Its origins are in the struggles for equal pay and decent conditions amongst women in the USA in the 19th century.
On 8 March, 1857, garment workers in New York City marched and picketed, demanding improved working conditions, a ten hour day, and equal rights for women. Their ranks were broken up by the police. Fifty-one years later, 8 March, 1908, their sisters in the needle trades in New York marched again, honouring the 1857 march, demanding the vote, and an end to sweatshops and child labour. The police were present on this occasion too.
In 1917 this was the day the working women of Petrograd literally started a revolution. In protest at rising prices and food shortages, they filed into the centre of the city, calling on all fellow workers to join them. Down with hunger!’ ’Down with the war!’ Hunger was claiming the lives of thousands of children, older men and women, and the very sick and very poor.
Nearly a hundred years later, the world is undergoing one of the worst financial crises in its history; this is eroding gains women had attained. In Europe and America, and to some extent in other countries, a layer of working women have been able to insist on equal pay, equal opportunities and flexible working hours. In the 20th century, chauvinist attitudes towards women and sexist advertising were also challenged with some success.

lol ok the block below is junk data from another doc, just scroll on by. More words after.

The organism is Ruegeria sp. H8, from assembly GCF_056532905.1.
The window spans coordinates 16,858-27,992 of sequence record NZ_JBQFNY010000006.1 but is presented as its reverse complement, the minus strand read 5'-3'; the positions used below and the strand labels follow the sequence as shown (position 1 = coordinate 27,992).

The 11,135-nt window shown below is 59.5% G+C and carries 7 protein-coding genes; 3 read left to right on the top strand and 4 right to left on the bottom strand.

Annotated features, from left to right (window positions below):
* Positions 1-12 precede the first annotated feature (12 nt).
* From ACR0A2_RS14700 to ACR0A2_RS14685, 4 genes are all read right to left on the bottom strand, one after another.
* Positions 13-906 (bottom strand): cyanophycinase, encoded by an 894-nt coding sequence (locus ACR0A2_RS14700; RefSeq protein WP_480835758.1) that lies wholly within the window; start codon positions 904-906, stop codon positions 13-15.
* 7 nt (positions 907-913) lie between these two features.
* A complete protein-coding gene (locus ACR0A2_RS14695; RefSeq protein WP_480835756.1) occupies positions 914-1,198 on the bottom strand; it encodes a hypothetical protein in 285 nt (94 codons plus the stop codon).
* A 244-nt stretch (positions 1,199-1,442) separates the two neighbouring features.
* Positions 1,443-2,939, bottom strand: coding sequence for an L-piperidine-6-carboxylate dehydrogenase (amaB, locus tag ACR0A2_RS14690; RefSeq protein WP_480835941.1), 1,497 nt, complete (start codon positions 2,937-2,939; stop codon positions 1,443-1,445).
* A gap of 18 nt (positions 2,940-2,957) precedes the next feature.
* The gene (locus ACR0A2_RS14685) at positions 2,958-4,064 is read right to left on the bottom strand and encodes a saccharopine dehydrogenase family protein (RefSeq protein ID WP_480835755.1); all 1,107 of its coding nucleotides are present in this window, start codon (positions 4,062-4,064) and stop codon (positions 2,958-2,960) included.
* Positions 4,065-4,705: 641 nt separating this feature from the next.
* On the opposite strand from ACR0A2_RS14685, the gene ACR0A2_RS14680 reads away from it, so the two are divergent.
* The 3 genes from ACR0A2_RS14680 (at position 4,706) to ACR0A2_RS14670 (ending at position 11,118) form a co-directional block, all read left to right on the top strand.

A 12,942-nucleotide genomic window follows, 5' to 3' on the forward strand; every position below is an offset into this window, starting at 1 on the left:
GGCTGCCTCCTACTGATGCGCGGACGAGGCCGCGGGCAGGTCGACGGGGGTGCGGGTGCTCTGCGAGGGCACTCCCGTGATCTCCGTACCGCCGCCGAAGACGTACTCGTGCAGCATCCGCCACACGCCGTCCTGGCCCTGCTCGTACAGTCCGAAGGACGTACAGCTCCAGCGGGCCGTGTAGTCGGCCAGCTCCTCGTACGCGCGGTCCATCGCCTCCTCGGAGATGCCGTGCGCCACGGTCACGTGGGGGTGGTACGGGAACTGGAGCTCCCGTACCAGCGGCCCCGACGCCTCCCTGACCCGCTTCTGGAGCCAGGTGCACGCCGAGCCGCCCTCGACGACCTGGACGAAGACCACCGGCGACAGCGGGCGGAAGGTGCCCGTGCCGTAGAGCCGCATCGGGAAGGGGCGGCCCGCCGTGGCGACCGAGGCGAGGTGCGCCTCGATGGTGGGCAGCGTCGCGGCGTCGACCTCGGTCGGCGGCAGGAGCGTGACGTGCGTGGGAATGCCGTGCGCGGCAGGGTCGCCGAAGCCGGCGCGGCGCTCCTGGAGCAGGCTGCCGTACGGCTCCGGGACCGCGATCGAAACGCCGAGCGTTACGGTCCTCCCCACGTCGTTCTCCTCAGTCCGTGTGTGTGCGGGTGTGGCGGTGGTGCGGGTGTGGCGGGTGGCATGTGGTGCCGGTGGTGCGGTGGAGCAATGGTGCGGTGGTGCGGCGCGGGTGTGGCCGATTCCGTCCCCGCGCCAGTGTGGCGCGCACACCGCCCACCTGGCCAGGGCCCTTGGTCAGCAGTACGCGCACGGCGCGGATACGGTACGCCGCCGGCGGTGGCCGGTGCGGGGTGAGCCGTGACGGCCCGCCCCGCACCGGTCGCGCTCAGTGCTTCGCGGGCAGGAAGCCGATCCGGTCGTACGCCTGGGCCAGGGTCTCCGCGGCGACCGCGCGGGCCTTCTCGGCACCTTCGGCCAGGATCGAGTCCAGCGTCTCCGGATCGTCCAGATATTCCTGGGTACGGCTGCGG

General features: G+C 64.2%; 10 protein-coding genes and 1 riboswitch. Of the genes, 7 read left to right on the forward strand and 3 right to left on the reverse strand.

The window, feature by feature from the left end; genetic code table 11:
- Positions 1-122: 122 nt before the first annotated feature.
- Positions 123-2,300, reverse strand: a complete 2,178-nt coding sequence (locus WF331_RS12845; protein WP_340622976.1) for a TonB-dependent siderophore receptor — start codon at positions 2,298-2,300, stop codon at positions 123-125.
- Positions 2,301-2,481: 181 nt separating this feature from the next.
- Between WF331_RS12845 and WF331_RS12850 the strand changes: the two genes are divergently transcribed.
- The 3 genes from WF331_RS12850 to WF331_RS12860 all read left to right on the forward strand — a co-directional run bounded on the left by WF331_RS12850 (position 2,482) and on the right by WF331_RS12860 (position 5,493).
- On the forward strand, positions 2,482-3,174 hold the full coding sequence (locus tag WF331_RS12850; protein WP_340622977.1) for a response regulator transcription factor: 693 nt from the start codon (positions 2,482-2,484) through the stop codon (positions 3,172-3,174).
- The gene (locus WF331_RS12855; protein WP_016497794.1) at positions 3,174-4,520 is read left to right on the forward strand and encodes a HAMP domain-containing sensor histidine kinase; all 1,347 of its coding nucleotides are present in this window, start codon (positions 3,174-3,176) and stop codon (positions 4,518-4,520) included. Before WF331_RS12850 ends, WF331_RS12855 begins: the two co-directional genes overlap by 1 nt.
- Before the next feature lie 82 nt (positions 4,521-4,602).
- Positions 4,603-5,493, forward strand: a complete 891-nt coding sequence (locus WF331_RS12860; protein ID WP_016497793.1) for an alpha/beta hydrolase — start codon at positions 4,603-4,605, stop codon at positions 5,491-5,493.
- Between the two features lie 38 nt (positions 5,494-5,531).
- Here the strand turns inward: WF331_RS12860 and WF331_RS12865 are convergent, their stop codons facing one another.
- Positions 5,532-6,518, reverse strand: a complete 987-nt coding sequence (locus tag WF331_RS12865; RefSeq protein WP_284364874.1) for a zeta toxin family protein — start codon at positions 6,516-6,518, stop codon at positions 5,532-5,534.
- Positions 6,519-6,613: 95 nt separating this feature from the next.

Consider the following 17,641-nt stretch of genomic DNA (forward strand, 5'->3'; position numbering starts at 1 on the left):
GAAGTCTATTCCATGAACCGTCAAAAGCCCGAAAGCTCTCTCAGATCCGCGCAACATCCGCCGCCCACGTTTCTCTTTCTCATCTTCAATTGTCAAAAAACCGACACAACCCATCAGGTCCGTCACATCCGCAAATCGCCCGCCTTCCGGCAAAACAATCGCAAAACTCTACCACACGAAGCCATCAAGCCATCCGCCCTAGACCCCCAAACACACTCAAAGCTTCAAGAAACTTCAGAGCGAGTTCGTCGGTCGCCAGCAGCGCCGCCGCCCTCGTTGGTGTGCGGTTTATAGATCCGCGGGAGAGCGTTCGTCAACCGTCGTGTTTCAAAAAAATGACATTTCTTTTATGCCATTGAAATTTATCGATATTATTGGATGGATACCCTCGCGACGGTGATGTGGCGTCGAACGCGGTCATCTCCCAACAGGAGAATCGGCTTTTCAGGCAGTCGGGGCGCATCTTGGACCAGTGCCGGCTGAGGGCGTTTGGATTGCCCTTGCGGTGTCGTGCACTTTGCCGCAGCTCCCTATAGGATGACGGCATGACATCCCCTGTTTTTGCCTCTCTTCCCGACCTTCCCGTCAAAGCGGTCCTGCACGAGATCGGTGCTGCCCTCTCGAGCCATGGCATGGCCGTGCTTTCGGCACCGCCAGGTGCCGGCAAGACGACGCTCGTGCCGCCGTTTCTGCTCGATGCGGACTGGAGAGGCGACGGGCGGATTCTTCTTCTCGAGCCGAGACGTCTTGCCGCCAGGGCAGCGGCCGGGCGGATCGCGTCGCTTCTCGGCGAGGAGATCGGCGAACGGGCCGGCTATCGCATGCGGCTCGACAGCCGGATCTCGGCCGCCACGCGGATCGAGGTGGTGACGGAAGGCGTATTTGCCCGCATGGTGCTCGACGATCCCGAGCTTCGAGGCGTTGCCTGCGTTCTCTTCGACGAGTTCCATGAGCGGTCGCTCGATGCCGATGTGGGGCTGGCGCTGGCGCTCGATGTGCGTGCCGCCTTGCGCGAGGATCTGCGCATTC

Today on a world scale, the gains of working class and middle class women are under attack. Equal pay for work of equal value, where it has been won, has to be defended. If union leaders do not put up a fight, this and other basic rights come under attack. Advances in measures to relieve women seeking refuge from violent partners have been set back.
This, in a crisis, means nightmare worries over the shrinking budget – falling incomes and rising costs. As publicly-funded services are cut, it means finding more hours and energy for the care of children, and of sick and elderly members of the family. Mass unemployment amongst young people is a major worry. Education opportunities shrink and cuts or non-existent benefits mean young people are dependent on their families. The burdens on working class families become unbearable.
It is women who suffer most from wars, civil wars, famines, natural disasters, land grabs and environmental degradation. They suffer most from reactionary religious practices like forced marriages, genital mutilation. But it is also women who suffer most from our inability to develop economies for the benefit of all, instead of the handful of rich.